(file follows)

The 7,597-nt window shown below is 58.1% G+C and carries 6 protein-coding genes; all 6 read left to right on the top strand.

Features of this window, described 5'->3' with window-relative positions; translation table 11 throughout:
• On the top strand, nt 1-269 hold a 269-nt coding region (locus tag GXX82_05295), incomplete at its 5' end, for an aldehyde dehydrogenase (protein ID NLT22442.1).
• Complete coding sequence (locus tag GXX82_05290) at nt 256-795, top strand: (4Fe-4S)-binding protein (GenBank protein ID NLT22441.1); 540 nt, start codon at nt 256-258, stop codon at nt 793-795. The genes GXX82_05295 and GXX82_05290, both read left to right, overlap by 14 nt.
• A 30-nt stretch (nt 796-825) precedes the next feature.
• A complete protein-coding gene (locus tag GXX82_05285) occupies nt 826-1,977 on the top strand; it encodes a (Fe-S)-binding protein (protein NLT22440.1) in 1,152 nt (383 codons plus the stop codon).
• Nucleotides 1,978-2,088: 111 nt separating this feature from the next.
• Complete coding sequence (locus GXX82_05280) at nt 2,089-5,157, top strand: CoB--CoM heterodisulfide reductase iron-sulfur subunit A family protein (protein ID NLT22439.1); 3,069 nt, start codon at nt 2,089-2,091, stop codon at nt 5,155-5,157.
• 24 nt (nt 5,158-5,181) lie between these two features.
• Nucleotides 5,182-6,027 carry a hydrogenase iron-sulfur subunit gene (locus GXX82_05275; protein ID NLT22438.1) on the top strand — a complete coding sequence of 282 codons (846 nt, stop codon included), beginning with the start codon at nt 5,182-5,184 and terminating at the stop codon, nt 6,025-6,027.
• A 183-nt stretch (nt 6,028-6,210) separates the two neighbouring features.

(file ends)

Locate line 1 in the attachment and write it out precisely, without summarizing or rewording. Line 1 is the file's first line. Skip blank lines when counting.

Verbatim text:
The 7,597-nt window shown below is 58.1% G+C and carries 6 protein-coding genes; all 6 read left to right on the top strand.